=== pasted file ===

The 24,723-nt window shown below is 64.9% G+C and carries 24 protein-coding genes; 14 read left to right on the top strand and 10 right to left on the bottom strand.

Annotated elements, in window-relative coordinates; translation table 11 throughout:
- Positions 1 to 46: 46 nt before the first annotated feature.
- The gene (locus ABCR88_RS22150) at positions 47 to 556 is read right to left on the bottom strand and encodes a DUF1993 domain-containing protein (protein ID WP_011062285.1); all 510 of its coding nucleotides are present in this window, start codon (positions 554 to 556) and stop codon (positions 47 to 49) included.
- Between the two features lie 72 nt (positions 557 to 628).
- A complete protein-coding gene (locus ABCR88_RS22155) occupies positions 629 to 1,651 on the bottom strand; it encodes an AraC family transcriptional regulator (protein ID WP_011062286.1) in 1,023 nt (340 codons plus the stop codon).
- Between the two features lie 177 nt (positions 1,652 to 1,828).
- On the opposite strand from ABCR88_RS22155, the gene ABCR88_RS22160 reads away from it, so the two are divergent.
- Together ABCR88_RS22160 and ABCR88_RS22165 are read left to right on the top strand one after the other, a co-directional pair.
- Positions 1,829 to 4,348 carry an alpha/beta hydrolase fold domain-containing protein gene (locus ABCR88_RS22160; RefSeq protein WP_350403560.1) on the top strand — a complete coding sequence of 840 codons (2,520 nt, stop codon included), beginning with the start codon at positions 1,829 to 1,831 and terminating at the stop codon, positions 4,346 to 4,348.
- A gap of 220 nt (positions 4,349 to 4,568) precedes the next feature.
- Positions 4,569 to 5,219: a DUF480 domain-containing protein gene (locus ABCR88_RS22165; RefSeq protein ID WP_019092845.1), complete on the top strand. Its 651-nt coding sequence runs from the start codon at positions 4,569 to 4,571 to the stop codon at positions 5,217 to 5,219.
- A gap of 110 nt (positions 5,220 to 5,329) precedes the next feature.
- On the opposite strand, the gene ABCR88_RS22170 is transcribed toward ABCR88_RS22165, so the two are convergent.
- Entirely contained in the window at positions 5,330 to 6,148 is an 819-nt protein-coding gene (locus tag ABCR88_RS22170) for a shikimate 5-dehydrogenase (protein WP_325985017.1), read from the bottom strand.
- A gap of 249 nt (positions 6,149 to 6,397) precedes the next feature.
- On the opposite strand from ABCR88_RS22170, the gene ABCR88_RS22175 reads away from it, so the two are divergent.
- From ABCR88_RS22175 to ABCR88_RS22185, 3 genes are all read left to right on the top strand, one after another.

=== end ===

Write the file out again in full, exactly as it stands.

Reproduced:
The 24,723-nt window shown below is 64.9% G+C and carries 24 protein-coding genes; 14 read left to right on the top strand and 10 right to left on the bottom strand.

Annotated elements, in window-relative coordinates; translation table 11 throughout:
- Positions 1 to 46: 46 nt before the first annotated feature.
- The gene (locus ABCR88_RS22150) at positions 47 to 556 is read right to left on the bottom strand and encodes a DUF1993 domain-containing protein (protein ID WP_011062285.1); all 510 of its coding nucleotides are present in this window, start codon (positions 554 to 556) and stop codon (positions 47 to 49) included.
- Between the two features lie 72 nt (positions 557 to 628).
- A complete protein-coding gene (locus ABCR88_RS22155) occupies positions 629 to 1,651 on the bottom strand; it encodes an AraC family transcriptional regulator (protein ID WP_011062286.1) in 1,023 nt (340 codons plus the stop codon).
- Between the two features lie 177 nt (positions 1,652 to 1,828).
- On the opposite strand from ABCR88_RS22155, the gene ABCR88_RS22160 reads away from it, so the two are divergent.
- Together ABCR88_RS22160 and ABCR88_RS22165 are read left to right on the top strand one after the other, a co-directional pair.
- Positions 1,829 to 4,348 carry an alpha/beta hydrolase fold domain-containing protein gene (locus ABCR88_RS22160; RefSeq protein WP_350403560.1) on the top strand — a complete coding sequence of 840 codons (2,520 nt, stop codon included), beginning with the start codon at positions 1,829 to 1,831 and terminating at the stop codon, positions 4,346 to 4,348.
- A gap of 220 nt (positions 4,349 to 4,568) precedes the next feature.
- Positions 4,569 to 5,219: a DUF480 domain-containing protein gene (locus ABCR88_RS22165; RefSeq protein ID WP_019092845.1), complete on the top strand. Its 651-nt coding sequence runs from the start codon at positions 4,569 to 4,571 to the stop codon at positions 5,217 to 5,219.
- A gap of 110 nt (positions 5,220 to 5,329) precedes the next feature.
- On the opposite strand, the gene ABCR88_RS22170 is transcribed toward ABCR88_RS22165, so the two are convergent.
- Entirely contained in the window at positions 5,330 to 6,148 is an 819-nt protein-coding gene (locus tag ABCR88_RS22170) for a shikimate 5-dehydrogenase (protein WP_325985017.1), read from the bottom strand.
- A gap of 249 nt (positions 6,149 to 6,397) precedes the next feature.
- On the opposite strand from ABCR88_RS22170, the gene ABCR88_RS22175 reads away from it, so the two are divergent.
- From ABCR88_RS22175 to ABCR88_RS22185, 3 genes are all read left to right on the top strand, one after another.